Matthew Stafford had the most efficient season of his seven-year NFL career last fall, completing 67.2% of his passes while playing demonstratively better football after a midseason change at offensive coordinator.
But while the Detroit Lions’ new offense stresses quick passes and taking care of the football, coordinator Jim Bob Cooter said he doesn’t want to completely take the gunslinger out of his strong-armed quarterback.
“We’re not going to bury that guy yet,” Cooter told reporters after the Lions wrapped up Organized Team Activities on Thursday. “We had to do what we had to do last year with certain instances, kind of where we were in the season, and some of that showed up in the game tape. I don’t think we’ll put any restraints on our quarterback. So there may be some short passes, there may be some long ones. So we’re not going to restrain him at all.”
Stafford, still just 28, had a penchant for taking big shots downfield early in his career, often at the risk of turnovers.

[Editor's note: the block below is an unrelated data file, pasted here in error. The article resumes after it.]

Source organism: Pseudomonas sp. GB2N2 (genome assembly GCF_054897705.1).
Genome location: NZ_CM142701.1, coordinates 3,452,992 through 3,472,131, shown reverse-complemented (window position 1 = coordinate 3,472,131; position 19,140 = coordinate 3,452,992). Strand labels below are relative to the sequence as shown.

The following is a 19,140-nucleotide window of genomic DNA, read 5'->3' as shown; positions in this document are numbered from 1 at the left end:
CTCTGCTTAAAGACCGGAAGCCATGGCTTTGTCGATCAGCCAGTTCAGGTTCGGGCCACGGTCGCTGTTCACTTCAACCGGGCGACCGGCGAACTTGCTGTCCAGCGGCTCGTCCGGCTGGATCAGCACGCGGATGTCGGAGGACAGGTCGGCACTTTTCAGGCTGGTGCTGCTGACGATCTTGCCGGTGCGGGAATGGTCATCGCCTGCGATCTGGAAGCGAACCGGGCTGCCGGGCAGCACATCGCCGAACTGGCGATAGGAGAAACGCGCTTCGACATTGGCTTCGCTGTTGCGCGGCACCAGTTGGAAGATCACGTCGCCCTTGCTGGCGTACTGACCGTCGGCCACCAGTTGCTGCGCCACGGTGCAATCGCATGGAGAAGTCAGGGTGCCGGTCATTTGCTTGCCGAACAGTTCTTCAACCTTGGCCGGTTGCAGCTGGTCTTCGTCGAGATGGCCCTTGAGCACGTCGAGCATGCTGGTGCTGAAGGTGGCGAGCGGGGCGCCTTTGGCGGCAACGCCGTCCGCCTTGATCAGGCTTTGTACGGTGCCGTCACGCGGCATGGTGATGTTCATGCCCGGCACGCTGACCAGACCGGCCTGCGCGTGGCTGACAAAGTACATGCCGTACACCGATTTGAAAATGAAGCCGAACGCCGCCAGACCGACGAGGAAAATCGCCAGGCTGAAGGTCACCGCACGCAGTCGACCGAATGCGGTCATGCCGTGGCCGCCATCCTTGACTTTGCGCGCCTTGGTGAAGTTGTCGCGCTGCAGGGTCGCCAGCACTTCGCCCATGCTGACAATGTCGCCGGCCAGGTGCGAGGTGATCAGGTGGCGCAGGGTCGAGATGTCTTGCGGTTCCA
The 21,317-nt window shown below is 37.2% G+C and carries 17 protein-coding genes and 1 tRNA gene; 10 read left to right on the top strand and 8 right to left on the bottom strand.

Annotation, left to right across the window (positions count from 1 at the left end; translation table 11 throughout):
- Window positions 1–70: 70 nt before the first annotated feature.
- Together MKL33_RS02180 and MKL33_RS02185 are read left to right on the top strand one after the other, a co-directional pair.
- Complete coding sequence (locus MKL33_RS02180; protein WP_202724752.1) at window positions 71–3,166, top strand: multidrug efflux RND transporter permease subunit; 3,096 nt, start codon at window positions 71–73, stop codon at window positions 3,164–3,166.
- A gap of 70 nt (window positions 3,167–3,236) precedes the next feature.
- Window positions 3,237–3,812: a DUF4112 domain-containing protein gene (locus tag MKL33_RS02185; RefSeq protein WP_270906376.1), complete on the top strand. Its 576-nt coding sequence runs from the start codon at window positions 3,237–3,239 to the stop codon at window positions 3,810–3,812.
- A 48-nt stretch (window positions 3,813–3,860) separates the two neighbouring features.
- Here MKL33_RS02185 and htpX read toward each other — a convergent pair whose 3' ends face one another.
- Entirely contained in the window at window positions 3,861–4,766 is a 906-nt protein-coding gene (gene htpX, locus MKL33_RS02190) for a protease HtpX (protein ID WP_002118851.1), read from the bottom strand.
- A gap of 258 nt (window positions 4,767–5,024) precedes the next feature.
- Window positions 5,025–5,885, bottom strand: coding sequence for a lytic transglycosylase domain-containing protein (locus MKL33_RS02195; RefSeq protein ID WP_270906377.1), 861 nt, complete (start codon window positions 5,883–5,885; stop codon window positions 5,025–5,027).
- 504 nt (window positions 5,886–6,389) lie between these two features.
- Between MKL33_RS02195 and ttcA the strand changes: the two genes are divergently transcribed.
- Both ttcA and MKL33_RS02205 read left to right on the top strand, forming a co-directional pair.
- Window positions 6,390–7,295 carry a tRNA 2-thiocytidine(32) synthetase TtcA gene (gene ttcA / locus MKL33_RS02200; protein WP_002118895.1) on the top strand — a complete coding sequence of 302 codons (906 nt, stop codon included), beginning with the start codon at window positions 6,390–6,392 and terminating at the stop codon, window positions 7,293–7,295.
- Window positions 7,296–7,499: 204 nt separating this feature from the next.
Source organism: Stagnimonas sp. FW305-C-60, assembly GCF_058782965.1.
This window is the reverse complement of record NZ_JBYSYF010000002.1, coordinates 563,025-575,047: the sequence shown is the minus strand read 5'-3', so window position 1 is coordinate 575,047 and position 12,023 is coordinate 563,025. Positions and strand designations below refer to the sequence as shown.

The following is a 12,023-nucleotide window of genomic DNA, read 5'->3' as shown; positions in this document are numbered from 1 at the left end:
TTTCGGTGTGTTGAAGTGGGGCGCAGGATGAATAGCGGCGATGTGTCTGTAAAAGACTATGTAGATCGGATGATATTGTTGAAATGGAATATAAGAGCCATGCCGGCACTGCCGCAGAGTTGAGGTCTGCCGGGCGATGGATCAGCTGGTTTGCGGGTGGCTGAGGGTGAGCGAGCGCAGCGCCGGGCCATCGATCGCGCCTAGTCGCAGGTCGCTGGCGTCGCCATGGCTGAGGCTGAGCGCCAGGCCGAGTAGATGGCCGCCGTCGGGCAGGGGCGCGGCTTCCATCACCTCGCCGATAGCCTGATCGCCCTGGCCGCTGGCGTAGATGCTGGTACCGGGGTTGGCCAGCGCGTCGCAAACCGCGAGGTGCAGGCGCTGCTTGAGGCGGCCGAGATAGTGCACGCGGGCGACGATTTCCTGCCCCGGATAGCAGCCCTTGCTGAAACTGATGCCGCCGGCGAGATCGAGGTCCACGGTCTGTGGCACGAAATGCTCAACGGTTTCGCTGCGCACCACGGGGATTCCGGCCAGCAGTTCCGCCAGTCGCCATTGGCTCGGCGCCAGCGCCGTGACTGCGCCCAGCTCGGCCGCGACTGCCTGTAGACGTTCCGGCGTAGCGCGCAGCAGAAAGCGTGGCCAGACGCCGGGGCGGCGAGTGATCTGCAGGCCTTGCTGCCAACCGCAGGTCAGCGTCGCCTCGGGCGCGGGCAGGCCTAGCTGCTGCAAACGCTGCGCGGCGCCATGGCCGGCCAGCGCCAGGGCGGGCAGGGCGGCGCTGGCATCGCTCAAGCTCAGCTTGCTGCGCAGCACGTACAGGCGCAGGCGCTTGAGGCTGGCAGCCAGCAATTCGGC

But he seemed to evolve as a passer after a turnover-filled start to last season, and this year he’ll be operating without his longtime security blanket Calvin Johnson.
Last year, Stafford completed 65% of his passes with 12 touchdowns and nine interceptions in the first seven games with Joe Lombardi as coordinator. In the final nine games, with Cooter calling plays, he had 20 touchdowns, four interceptions and a 69% completion rate.
“We had three days and a bye week to install an offense (last year), so kind of built it piece by piece,” Stafford said. “(Now we’re) building off of some stuff that we’re either going to continue to do or no longer going to do. But this off-season I’ve had time to install it the way he likes it and obviously it’s just the beginning.”
Cooter said he’s changed some verbiage in his play calls this spring – “Sometimes these days on TV you can hear just about everything and see just about everything,” he said – but otherwise the offense should resemble the one Stafford rode to a 6-2 finish last year.
“Efficient and successful,” Cooter said. “That could be throwing the ball, that could be running the ball. That could be fast, slow. Any adjective is whatever, but whatever it takes for our guys to win – that may be scoring a lot of points, some games it’s not. Sometimes you’ve got to play a little slow, you’ve got to help the defense out. At the end of the day, flexible, adaptable, able to do whatever we need to do hopefully to help our team win games.”